Sound Waves May
Replace Refrigerants
By Katrina Woznicki
UPI Science News

CANCUN, Mexico (UPI) -- Scientists said Wednesday they have developed technology that converts sound waves into refrigeration, which could lead to more environmentally efficient household and industrial products.
The research team, led by Steven Garrett, professor of acoustics at Pennsylvania State University in College Park, said the thermoacoustics process could be a viable alternative to chemical refrigerants.
Thermoacoustics can work both ways, by removing heat or adding heat. Scientists used tweaked loudspeakers to create high amplitude sound waves in the air.
The amplitude levels were far higher than those at rock concerts, where the decibel level is around 120. At 165 decibels, the sound level is so intense the friction could set fire to hair as gas undergoes such huge acoustic undulations.
In the thermoacoustics chilling system, Garrett's team used 173 decibels but those waves never escaped the system. Researchers said even if their resonator broke down, the sound could not reach human ears because levels that high can only be generated by conditions maintained by pressurized gas.
The loudspeakers did not produce sounds so they did not need to produce frequencies or tones and therefore were more efficient. Garrett and his team made the loudspeakers operate at their natural resonance frequencies then used metal bellows to replace the loudspeaker cones to pump compressed gas.
The thermoacoustic system demonstrated 5 kilowatts of power, the equivalent of nearly 7 horsepower, and managed to bring cooling temperatures down to 8 degrees below zero, well below the freezing point.
"Eventually, we may see thermoacoustic chillers in home refrigerators," Garrett told United Press International. "That day would come sooner if the hydrofluorocarbon refrigeration gases now in use for that application are also banned in the future because the hydrofluorocarbons are powerful global warming gases -- they are 3,000 times more potent than carbon dioxide."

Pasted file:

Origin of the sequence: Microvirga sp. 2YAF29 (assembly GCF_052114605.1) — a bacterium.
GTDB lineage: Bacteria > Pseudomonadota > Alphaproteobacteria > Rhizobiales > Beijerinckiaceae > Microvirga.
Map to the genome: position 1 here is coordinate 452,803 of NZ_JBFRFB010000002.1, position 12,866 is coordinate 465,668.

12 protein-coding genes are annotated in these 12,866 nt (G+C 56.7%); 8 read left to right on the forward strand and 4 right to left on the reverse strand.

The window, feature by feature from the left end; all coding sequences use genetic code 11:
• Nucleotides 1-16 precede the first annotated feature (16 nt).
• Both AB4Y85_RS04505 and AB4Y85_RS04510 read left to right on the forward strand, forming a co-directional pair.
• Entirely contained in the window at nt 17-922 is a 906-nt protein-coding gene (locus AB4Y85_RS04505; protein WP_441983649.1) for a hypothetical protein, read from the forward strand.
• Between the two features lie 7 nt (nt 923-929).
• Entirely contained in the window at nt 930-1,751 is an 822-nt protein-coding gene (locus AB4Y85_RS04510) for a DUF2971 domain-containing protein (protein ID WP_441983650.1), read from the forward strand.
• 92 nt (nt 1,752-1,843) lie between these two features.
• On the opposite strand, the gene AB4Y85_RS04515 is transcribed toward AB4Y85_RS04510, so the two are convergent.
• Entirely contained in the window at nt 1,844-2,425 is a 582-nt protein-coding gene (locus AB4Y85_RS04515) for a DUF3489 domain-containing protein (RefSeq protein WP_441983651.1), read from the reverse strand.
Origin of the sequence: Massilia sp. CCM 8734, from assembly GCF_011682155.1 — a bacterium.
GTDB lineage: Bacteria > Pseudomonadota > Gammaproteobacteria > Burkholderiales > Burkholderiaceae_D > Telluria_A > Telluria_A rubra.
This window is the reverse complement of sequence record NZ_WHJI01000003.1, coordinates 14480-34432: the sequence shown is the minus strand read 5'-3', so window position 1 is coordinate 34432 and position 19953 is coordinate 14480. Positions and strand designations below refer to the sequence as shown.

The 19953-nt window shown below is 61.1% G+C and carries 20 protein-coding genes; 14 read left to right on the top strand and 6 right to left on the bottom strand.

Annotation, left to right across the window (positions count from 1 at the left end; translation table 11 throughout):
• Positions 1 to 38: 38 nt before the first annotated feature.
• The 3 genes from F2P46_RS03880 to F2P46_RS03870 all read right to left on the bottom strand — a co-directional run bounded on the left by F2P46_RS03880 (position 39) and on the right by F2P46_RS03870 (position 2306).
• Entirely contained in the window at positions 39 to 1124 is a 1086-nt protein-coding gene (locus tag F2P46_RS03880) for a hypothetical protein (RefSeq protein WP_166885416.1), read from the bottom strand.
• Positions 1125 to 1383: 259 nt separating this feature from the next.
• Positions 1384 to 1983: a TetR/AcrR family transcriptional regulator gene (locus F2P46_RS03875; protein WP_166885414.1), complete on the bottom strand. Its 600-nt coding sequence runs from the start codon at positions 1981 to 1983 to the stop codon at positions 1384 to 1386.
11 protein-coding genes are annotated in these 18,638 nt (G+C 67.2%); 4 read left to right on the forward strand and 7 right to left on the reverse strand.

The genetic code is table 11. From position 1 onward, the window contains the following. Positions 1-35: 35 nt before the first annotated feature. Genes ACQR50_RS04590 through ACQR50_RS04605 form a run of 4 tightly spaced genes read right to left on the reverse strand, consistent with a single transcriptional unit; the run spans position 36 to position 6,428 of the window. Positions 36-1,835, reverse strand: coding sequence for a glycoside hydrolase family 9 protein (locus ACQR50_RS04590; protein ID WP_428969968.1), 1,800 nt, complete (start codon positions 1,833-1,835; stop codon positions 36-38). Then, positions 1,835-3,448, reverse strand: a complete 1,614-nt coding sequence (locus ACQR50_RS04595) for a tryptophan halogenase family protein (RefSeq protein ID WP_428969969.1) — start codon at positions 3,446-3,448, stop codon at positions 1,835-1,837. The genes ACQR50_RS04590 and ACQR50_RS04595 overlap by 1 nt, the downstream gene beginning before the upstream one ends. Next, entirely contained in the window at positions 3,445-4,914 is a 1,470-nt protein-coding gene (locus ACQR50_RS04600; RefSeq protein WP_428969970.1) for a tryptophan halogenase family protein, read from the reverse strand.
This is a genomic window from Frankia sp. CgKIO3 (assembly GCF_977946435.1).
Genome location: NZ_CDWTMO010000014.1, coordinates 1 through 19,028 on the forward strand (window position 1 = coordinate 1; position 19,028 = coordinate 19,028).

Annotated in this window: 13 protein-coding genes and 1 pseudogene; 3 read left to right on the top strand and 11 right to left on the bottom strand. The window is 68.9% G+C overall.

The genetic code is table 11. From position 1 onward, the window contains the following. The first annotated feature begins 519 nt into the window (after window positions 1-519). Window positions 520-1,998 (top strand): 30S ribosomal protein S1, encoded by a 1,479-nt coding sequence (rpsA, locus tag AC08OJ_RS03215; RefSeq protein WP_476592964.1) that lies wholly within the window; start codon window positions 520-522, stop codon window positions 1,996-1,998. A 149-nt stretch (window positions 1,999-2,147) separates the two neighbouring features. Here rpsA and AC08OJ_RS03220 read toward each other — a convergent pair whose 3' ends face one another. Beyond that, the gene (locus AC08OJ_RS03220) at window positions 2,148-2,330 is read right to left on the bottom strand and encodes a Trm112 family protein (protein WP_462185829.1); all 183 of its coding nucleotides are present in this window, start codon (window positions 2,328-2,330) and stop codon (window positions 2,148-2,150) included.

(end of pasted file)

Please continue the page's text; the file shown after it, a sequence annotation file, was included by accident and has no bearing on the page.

There still are many hurdles to overcome before consumers see thermoacoustics used in household products.
"The thermoacoustic refrigeration machine we are developing for Ben & Jerry's (ice cream) would be just about what you would want for use in a home food refrigerator/freezer," Garrett said. "Some day, it may be used in that application, but the home refrigerator is a very difficult market to penetrate for a new technology."
He added, "That is one of the reasons we are first focusing on ice cream sales cabinets as our first entry into a commercial application. I suspect we might also try direct cooling of electronics and computer chips."
The study was funded by ice cream maker Ben & Jerry's and Unilever, its parent company, and presented Wednesday at the First Pan-American/Iberian Meeting on Acoustics in Cancun.
The U.S. Department of Energy and the Navy have tested the potential of thermoacoustics.
Ganesh Raman, an associate professor in the mechanical, materials and aerospace engineering department at Illinois Institute of Technology in Chicago, and editor of the International Journal of Aeroacoustics, called the research "revolutionary."
"The possibilities, I think, will go well beyond refrigeration," Raman told UPI. "This is an exciting development that only comes once in a while. And unlike other developments, this isn't an incremental step. This is a major leap."
This new step in sound wave technology is equivalent to the strides made in harnessing light waves into laser technology, he explained.
Sound wave refrigeration is more environmentally friendly but it might not be as efficient, which could make such technology more expensive, Raman said, and added it will be many years before sound wave refrigeration could possibly become the norm since all technologies in their infancy tend to be extremely expensive.
"It's going to take time to break into the existing market," Raman said. "(However) there are a host of applications. People are pretty tight-lipped (about those applications) because there are numerous patent possibilities."
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